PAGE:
Internet radio services like Pandora are able to provide free music because they pay the government expensive licensing rates for songs’ rights. On December 16, the United States Copyright Royalty Board — a three-judge panel that decides the rates every five years — increased the cost of licensing for companies like Pandora.

Prior to this week’s ruling, the licensing rate was $0.0014. The CRB wanted it to increase to $0.0025 for internet services to stream a single song, while Pandora wanted it lowered to $0.0011. They decided to meet in the middle at the new rate of $0.0017. That rate, however, is for Pandora’s free, advertisement-backed radio service. The less popular subscription model actually had its rates lowered from $0.0023 to $0.0022.

While those numbers look astonishingly small — because they are, but they add up on millions and millions of streams — it’s a potentially serious blow to Pandora. Last year, according to Quartz, the service spent $446 million on streaming rights, which was 48 percent of its total revenue ($921 million).

Based on how much it spent on streaming in 2014 and the previous rate, we can extrapolate that Pandora paid for approximately 318.6 billion single-song streams. If the new rate were applied to the 2014 statistics, that would mean Pandora would have instead paid $541.6 million to the government. With the possibility of spending literally hundreds of millions of dollars more annually, the question remains, how will Pandora adapt to the new changes?

For one, Pandora will have to decide whether it wants to remain a strictly radio platform. It’s a status that keeps it tied to the government, able to avoid dealings with more self-interested record labels. It also allows for otherwise streaming-restricted content — like Adele’s 25 — to be made available because users cannot pick what they want to hear song-by-song.

Pandora may have to work hard at convincing listeners to subscribe to a premium streaming service. CEO Brian McAndrews, in fact, recently stated that the company’s goal is to eventually offer “full on-demand paid subscription.” And despite acquiring the recently shuttered Rdio — a service similar to Apple Music and Spotify — it would need to find a way to stand out in an increasingly crowded field.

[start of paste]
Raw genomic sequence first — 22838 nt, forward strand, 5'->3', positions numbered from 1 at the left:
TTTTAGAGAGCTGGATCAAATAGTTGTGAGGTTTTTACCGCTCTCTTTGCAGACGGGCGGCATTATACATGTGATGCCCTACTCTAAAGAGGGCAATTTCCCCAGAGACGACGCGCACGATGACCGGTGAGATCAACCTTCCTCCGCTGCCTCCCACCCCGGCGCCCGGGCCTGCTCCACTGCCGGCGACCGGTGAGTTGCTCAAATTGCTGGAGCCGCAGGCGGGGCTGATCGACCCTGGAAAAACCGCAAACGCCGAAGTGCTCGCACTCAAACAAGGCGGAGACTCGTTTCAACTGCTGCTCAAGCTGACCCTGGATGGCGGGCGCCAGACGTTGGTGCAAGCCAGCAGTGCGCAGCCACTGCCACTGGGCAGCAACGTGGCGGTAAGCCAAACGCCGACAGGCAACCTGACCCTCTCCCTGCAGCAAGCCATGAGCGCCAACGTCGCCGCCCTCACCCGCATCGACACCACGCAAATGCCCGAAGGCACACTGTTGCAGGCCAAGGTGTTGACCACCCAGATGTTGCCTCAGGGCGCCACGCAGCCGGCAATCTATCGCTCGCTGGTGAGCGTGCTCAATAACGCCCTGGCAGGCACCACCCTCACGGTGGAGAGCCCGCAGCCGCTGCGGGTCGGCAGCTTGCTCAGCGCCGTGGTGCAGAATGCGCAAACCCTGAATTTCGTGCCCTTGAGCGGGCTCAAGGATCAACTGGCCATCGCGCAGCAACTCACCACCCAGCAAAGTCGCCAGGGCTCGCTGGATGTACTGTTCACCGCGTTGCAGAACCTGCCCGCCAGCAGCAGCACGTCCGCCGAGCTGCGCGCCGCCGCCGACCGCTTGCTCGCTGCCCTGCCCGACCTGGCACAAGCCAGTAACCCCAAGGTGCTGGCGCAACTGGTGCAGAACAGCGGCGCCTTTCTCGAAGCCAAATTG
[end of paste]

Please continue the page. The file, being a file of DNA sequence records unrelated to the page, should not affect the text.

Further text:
The traditional streaming services (chiefly Spotify, Apple Music, and Tidal) remain unaffected by the Copyright Board’s decision. They don’t pay the government but rather the labels and artists directly for greater access to their catalogs.

As it stands, Spotify is the popular streaming option. It’s familiar and has loyal customers who’ve been using the service since 2008. Apple Music is the newcomer, looking to shake things up with exclusives and celebrity endorsements and appearances. Tidal doesn’t matter.

Pandora, in turn, would have to hang its hat on its history as a reliable curator. There are plenty of work-friendly stations, for instance, and most coffee shops playing something seemingly out of the blue probably has a Pandora station rolling. It’s the service for music lovers who don’t have the time or patience to discover.

If Pandora were to offer a premium option, it would have to include features such as picking stations based on specific, even obscure, songs. It may also need the traditional storage library for on-the-go listening, something that’s nearly a requirement for customers to bother purchasing.

Currently, Pandora’s paid option — Pandora One — simply cuts out the ads with few other bonuses. In order for the platform to continue succeeding and actually make money in a $0.0017 world, it’ll need to beef up the offerings. Pandora is already a strong brand name. Add some necessary bells and whistles, and it’s likely that customers will be interested in paying more to get more.

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